Printer Friendly

Asbestos exposure and laryngeal cancer.

Dear Dr, Sataloff:

I read with interest your editorial in the October issue, "Asbestos exposure and laryngeal cancer: Is there an association?" (1) I completely agree with the central point, that the simple association of two events does not prove that the first event causes the second. This point is important to understanding epidemiologic studies suggesting disease associations and highlights the timelessness of considering all of Koch's postulates and Hill's criteria of disease causality.

As to the specific question the authors raise regarding whether asbestos is a cause of laryngeal cancer, I share a concern that associations at a population/group level may be interpreted as proof that an individual's cancer has a specific cause. However, a critical monograph on the subject from the National Academies of Sciences was not referenced or reviewed. (2) This monograph represents the review and conclusions of an Institute of Medicine multidisciplinary committee of 12 distinguished members, backed by research staff as well as a separate and independent 12-person review committee. Neither I nor a member of my institution was a member of these committees.

The conclusion of the committee regarding laryngeal cancer was that despite "... the lack of confirmatory evidence from animal studies or documentation of fiber deposition in the larynx ... evidence is sufficient to infer a causal relationship between asbestos exposure and laryngeal cancer." In making this conclusion, the committee considered 35 cohort populations and 18 case-control studies. This work is a comprehensive review of this literature and a summary of the principal epidemiologic criteria supporting asbestos as a cause of laryngeal cancer, namely: (1) consistency of the epidemiologic studies, (2) biologic plausibility, (3) strength of association, (4) dose-response effect, and (5) effect modification.

We would hope the authors and readership will give this monograph careful review when considering the potential carcinogenic effects of asbestos at a population/group level while at the same time recognizing the limitations in drawing inferences about etiology for specific individuals.


(1.) Ahmad SM, Sataloff RT. Asbestos exposure and laryngeal cancer: Is there an association? Ear Nose Throat 1 2009;88(10):1140,1142.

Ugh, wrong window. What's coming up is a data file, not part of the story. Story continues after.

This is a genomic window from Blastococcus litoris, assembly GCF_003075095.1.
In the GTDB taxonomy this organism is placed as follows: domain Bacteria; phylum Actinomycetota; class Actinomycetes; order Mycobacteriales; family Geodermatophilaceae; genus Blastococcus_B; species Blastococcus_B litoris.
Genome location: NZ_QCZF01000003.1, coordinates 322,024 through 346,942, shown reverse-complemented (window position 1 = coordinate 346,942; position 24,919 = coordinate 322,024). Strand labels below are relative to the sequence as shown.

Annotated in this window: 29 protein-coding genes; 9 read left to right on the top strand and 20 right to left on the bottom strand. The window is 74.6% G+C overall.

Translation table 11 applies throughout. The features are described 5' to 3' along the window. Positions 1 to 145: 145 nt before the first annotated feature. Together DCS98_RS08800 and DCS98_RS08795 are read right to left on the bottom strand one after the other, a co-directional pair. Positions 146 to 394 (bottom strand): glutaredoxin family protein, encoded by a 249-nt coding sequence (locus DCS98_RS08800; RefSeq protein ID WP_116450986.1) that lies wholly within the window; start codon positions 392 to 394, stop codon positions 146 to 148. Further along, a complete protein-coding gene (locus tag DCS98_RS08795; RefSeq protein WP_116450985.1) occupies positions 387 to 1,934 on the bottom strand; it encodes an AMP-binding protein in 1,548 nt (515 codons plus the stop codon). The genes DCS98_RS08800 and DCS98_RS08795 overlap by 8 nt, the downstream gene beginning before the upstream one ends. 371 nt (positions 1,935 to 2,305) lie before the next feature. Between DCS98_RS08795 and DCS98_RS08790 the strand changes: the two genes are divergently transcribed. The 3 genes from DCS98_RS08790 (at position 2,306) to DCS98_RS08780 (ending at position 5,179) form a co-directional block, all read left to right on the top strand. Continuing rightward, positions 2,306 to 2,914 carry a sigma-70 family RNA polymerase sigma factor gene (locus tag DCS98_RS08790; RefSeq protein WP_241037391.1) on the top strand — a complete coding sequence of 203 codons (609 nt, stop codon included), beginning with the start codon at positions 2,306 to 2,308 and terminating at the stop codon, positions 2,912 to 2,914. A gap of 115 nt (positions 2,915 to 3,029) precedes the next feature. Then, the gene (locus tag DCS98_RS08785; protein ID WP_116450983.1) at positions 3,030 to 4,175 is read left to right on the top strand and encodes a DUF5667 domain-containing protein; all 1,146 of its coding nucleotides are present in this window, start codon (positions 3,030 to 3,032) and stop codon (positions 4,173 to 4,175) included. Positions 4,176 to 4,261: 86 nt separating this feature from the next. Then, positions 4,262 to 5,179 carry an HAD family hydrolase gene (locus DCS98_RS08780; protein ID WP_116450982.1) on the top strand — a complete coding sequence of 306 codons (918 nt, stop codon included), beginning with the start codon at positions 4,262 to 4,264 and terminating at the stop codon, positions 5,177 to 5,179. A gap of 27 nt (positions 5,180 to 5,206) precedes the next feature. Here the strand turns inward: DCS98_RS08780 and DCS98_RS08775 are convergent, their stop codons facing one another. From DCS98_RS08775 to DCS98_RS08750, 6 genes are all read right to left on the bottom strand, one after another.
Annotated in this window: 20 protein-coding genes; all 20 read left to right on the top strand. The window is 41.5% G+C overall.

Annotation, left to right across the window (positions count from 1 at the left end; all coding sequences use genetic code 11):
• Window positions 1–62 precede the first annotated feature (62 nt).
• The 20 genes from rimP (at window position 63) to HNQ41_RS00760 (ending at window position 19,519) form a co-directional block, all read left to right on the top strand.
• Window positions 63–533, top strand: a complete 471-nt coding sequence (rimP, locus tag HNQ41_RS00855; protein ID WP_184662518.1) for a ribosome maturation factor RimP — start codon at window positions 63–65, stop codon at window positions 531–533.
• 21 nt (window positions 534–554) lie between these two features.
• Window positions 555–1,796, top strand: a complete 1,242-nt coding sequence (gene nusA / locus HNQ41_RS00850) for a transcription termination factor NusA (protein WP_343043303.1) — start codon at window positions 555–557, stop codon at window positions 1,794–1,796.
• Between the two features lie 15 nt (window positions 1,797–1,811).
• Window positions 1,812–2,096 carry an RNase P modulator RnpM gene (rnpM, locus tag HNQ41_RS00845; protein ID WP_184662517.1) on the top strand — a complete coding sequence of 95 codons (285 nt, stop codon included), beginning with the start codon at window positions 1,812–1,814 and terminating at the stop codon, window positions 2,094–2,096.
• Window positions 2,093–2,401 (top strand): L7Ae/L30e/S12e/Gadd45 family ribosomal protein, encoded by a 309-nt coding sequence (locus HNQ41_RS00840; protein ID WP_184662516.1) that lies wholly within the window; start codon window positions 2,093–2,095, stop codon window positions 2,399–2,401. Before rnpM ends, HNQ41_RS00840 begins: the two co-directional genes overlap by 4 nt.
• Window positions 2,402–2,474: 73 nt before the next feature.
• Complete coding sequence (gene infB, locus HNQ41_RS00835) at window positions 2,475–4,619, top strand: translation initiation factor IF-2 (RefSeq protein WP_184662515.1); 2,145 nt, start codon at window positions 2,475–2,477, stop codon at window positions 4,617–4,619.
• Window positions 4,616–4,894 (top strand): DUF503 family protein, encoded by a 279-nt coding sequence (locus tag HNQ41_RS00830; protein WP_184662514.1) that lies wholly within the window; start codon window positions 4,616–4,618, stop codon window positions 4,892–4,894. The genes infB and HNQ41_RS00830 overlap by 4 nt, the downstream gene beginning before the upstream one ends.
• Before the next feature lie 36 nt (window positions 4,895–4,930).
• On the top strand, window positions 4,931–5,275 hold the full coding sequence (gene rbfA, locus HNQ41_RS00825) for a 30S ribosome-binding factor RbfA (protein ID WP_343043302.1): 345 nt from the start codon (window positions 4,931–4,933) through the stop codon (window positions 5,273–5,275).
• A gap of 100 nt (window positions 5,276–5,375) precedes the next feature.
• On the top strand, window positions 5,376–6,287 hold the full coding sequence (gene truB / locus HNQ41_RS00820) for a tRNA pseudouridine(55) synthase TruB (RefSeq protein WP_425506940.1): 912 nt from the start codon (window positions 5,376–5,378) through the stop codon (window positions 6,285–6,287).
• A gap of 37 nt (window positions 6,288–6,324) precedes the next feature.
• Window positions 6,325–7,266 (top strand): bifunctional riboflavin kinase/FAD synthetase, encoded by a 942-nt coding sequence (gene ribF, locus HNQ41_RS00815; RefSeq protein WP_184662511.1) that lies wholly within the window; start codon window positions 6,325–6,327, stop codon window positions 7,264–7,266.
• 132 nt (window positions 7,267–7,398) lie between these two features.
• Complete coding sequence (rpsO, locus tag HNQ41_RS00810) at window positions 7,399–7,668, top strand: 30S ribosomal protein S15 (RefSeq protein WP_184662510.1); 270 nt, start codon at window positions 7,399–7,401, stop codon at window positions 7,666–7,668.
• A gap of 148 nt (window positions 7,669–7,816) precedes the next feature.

(2.) Committee on Asbestos: Selected Health Effects. Laryngeal cancer and asbestos. In: Asbestos: Selected Cancers. Washington, DC: National Academies Press; 2006:173-92.

Erich M. Sturgis, MD, MPH

Associate Professor

Department of Head and Neck Surgery

Department of Epidemiology

The University of Texas M.D. Anderson Cancer Center



We thank Dr. Sturgis for bringing this interesting monograph to our attention. It was not indexed or referenced in the sources we searched. While it is certainly worthy of citation and consideration, it also highlights further the problem we addressed in the editorial, particularly the difficulty of conducting research that provides definitive answers to such challenging questions.

The committee documented clearly an association between asbestosis and laryngeal cancer and expressed reasons why a causal relationship seems likely. However, even the committee was careful to avoid declaring causation. The evidence was not strong enough for the report to say that asbestos exposure "causes" laryngeal cancer. Rather, the committee judiciously worded their statement to say that "the evidence is sufficient to infer a causal relationship." I suspect that this wording was selected with care.

The monograph provides interesting data but still does not answer definitively the question of causation in populations or, certainly (as Dr. Sturgis points out), for a specific individual.

We appreciate having this document brought to the attention of our readers and look forward to continued clinical, epidemiologic, and laboratory research leading us to a definitive answer to this important question.

Robert T. Sataloff, MD, DMA, FACS


COPYRIGHT 2010 Vendome Group LLC
No portion of this article can be reproduced without the express written permission from the copyright holder.
Copyright 2010 Gale, Cengage Learning. All rights reserved.

Article Details
Printer friendly Cite/link Email Feedback
Author:Sturgis, Erich M.
Publication:Ear, Nose and Throat Journal
Article Type:Letter to the editor
Date:Mar 1, 2010
Previous Article:World Voice Day 2010.
Next Article:Sinonasal teratocarcinosarcoma: MRI and F18-FDG-PET/CT imaging.

Terms of use | Privacy policy | Copyright © 2018 Farlex, Inc. | Feedback | For webmasters